2

We are working on a simple login/registration form. Our login script checks to see if the username and password exist in the same row of the database. If it does exist, we bring the user to a welcome page.

However, our problem lies when we check to see if the password exists in the database because we have applied the password_hash() function to the user submitted password. This encryption method is one-way and not reversible (to my knowledge). Here is the code for the login script:

<?php 
//will correspond with 'loginLogin.html page
require("opendboLogin.php");
$user = $_POST['username'];
$password = $_POST['password'];

$stmt2 = $conn->stmt_init();
$stmt2 = $conn->prepare("SELECT * FROM login WHERE alogin = ? AND apassword = ?"); 
$stmt2->bind_param("ss", $user, $password);
$stmt2->execute();
$stmt2->store_result();
$numberofrows = $stmt2->num_rows; //this is an integer!!
$stmt2 -> close();

if($numberofrows > 0) //if username and password combination exists in a row 
{ 
    echo 'login successful!';
}
else
{
    echo 'Incorrect username and/or password, dumbass!';
}
?>

I was thinking perhaps we could encrypt the password AGAIN inside this script and see if the two hashes match, however the encryption changes each time regardless of whether the same exact password was hashed!

As of right now the username/password combination will never exist and will always hit the last "else" statement. Any ideas how to check for the correct username/password combination?

8

Attempt to fetch the user record based on the username (but use LIKE instead of = so that case doesn't matter. Usernames should not be case sensitive.

If you managed to fetch a user record (then the user exists) and you can compare the passwords to validate the login.

About password security

Store the passwords using a function like password_hash() so that they're far more secure than being stored plain text (a huge no-no). This will generate unique salt each time so yes the hash will be different each time. Don't worry about that.

To validate the password the user is logging in with against the stored password, use password_verify() and pass it the password they posted and the stored hash from the database. The function will take care of the salt and comparison. This is the function that I think you might've missed when reading about password hashing.

Bonus

After successful login you should check to see if the password needs re-hashed (over time the "cost" of the algorithms are updated). Simply pass the stored hash to password_needs_rehash() to see if you should re-hash and re-save the password.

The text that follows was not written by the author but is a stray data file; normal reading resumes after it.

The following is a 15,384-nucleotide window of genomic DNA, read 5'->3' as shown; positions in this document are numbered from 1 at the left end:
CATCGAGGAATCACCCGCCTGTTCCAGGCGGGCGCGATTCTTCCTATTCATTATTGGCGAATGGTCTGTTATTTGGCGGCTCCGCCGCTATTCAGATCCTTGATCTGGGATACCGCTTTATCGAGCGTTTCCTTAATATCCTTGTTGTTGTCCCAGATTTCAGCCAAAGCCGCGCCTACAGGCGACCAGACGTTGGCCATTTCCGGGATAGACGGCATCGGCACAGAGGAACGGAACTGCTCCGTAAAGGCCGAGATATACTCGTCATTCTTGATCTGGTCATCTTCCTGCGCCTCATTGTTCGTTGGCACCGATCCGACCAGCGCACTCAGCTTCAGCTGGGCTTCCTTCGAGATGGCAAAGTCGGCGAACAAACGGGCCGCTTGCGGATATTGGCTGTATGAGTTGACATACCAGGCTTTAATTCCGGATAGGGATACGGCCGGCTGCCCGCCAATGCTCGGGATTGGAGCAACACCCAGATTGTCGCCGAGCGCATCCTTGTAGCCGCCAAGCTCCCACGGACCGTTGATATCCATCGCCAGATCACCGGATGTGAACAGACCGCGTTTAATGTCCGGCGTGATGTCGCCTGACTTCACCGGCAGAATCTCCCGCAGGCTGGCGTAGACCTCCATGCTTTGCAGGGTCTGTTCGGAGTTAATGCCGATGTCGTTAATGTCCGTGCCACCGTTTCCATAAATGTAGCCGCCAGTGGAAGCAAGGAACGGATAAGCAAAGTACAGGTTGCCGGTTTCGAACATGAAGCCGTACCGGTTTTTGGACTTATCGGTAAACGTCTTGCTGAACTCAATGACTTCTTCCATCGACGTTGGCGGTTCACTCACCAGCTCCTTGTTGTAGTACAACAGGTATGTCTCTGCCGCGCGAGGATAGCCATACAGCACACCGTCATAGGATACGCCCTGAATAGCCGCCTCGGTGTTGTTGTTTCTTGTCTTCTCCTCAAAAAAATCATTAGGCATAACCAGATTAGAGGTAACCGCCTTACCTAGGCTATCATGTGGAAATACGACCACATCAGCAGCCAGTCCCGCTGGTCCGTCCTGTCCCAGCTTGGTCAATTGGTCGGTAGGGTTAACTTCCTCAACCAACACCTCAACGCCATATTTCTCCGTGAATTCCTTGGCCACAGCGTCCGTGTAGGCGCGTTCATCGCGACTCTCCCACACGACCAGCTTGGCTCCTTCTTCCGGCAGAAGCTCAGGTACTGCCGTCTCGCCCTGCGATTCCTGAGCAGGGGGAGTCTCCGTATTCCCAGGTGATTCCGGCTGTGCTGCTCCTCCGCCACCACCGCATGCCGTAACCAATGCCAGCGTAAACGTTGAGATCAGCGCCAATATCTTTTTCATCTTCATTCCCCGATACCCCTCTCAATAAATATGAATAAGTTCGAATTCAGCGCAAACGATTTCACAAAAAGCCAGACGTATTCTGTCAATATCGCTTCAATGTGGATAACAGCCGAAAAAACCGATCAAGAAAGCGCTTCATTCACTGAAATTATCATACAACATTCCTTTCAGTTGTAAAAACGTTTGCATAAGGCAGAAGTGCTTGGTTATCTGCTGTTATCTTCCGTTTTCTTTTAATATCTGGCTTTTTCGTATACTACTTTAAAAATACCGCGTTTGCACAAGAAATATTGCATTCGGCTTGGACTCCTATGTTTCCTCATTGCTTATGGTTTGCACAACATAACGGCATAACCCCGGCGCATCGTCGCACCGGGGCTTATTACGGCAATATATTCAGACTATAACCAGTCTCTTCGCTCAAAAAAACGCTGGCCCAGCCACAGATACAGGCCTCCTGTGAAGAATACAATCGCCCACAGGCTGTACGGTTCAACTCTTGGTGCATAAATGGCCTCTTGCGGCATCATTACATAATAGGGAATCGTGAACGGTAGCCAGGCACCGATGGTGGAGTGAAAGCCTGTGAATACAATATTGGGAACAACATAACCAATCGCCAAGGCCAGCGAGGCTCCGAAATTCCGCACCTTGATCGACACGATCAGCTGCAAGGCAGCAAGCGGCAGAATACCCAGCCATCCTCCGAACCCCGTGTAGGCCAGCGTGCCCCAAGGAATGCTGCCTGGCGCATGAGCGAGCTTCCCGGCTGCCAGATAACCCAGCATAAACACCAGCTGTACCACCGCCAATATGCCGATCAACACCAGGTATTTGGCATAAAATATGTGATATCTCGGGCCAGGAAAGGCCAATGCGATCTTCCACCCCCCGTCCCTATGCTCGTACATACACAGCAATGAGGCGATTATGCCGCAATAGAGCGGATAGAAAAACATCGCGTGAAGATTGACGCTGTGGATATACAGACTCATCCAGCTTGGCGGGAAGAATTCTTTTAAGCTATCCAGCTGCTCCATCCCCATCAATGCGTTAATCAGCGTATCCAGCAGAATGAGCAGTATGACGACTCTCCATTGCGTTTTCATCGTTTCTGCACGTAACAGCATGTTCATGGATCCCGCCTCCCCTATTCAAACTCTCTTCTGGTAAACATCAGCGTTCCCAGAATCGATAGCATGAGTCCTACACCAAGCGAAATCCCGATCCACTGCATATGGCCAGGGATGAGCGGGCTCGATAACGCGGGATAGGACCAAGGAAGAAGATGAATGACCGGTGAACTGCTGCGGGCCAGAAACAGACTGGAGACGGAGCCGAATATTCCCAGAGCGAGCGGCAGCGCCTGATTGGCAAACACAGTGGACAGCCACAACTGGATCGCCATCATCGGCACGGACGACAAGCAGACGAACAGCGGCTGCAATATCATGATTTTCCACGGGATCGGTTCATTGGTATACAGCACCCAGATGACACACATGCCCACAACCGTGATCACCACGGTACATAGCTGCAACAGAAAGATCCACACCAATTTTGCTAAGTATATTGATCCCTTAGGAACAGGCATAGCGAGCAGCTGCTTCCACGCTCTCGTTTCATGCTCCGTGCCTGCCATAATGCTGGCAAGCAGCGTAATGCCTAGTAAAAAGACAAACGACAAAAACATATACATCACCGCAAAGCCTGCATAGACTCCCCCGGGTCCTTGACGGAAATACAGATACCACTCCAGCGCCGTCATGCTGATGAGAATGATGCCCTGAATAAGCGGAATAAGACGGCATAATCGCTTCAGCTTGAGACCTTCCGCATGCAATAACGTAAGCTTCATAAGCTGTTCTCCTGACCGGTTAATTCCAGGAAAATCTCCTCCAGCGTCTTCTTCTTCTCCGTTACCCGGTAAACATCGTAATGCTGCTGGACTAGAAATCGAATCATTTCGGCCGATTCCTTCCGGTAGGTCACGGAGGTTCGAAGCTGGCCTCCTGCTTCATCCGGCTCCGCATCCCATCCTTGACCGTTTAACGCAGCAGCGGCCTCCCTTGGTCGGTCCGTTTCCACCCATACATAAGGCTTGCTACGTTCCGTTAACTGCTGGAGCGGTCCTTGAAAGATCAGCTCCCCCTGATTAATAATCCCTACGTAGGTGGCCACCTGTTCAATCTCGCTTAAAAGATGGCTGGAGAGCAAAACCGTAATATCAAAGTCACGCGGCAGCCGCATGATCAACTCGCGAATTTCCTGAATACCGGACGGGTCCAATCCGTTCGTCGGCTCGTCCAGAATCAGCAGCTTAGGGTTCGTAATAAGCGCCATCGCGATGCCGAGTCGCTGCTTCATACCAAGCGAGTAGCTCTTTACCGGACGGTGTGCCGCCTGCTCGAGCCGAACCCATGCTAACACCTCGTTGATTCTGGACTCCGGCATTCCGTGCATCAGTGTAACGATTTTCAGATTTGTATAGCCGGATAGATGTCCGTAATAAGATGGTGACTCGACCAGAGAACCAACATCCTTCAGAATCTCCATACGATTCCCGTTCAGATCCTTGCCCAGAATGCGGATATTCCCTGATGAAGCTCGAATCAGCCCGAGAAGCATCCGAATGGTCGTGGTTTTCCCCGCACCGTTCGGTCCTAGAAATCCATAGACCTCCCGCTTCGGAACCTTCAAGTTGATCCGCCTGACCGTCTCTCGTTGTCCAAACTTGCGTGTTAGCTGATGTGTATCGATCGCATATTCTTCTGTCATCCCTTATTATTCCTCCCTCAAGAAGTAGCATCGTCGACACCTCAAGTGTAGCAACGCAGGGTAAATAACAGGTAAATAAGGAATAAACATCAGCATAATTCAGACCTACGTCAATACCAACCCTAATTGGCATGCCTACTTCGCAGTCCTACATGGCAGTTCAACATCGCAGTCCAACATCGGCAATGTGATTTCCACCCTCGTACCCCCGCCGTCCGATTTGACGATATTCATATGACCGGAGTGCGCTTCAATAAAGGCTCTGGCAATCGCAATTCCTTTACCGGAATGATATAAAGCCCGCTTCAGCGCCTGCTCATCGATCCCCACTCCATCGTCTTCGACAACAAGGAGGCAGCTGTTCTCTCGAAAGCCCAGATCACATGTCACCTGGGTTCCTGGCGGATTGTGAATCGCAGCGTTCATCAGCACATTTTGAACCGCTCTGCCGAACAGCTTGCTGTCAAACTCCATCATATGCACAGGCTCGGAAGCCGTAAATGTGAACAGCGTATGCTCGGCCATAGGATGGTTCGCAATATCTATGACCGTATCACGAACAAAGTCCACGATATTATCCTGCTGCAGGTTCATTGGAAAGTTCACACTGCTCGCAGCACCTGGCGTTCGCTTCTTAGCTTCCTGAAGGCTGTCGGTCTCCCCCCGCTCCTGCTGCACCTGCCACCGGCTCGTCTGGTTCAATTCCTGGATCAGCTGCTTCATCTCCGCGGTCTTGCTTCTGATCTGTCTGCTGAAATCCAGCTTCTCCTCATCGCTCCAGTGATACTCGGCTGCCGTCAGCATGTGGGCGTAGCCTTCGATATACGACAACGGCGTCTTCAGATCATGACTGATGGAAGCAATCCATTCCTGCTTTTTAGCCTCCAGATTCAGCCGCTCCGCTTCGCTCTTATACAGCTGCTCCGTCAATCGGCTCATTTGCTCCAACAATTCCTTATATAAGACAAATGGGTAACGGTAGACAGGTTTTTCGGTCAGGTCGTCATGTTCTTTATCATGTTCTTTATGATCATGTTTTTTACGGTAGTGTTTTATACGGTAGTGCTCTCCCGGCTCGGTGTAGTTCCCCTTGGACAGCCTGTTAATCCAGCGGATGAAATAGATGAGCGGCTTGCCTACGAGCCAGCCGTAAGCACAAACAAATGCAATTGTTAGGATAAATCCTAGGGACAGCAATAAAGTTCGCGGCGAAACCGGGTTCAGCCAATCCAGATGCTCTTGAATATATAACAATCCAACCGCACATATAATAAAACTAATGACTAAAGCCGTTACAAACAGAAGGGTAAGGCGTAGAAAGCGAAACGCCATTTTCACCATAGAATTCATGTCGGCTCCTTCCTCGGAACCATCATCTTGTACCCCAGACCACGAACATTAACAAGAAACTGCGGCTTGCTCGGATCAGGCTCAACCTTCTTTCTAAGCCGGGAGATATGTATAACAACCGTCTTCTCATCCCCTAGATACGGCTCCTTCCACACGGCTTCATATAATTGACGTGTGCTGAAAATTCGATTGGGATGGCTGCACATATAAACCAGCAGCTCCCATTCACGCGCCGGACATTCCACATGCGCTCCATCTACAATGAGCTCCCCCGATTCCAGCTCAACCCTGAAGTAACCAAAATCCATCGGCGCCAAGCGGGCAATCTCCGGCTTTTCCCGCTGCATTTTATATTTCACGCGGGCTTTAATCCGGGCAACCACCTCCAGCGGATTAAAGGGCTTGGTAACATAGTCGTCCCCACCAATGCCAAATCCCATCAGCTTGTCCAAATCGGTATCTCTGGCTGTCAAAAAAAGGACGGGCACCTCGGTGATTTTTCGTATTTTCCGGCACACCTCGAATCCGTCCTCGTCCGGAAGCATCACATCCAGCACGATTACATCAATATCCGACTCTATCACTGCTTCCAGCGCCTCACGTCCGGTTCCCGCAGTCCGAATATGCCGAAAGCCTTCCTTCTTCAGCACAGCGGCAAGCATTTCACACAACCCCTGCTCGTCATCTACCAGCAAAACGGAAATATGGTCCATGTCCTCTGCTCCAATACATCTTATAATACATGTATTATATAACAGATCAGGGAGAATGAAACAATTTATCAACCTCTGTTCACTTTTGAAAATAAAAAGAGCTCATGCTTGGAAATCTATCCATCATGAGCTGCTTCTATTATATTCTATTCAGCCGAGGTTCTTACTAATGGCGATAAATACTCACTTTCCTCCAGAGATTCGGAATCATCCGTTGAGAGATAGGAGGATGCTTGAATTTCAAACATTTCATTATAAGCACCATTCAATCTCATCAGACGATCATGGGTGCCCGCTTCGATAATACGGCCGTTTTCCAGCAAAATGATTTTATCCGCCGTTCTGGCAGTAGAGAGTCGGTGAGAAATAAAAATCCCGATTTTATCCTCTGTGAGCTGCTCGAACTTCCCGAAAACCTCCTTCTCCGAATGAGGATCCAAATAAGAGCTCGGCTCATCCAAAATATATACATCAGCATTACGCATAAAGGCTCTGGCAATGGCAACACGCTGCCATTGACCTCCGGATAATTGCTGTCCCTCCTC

• Thank you!! Did not know about password_verrify() – Nicholas Roberts Aug 19 '15 at 0:55
2

Typically I'd just search the table for the record that contains the matching username. If that record doesn't exist the user doesn't exist so there is no need to go any further.

If the record does exist that record would have the password hash on it for that user. Take the password given by the user, hash it in the same way, compare to the hash in your record.

  • Yes, I have thought of this but each time the password is hashed it produces a different encryption! For example if I hashed the same password twice: password_hash("password1234", PASSWORD_DEFAULT); password_hash("password1234", PASSWORD_DEFAULT); This will produce two different encryptions! – Nicholas Roberts Aug 18 '15 at 22:35
  • A hash function produces the same output given the same input. Otherwise it's not a very good hash function. Why would you ever hash the password twice? If you've saved lots of records with password hashed in different ways and don't know how they were hashed that's a "bad thing" – James Gaunt Aug 18 '15 at 22:36
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    Yeah, it comes out as a new encryption code everytime because password_hash() adds a new "salt" to every password – Nicholas Roberts Aug 18 '15 at 22:40
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    So, find the record by matching on user name. That gives you the salt. Then hash the provided password using that salt, and compare to the hashed password in the table. – James Gaunt Aug 18 '15 at 22:44
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    Just a follow up to our discussion - as I couldn't believe there was a function in php that randomly added salt that you couldn't then get access to..... It appears the salt is included in the returned value from password_hash (so it returns hash + extra info), but then you need to use a separate function password_verify with any other password attempt to compare it to this stored value. – James Gaunt Aug 18 '15 at 23:08

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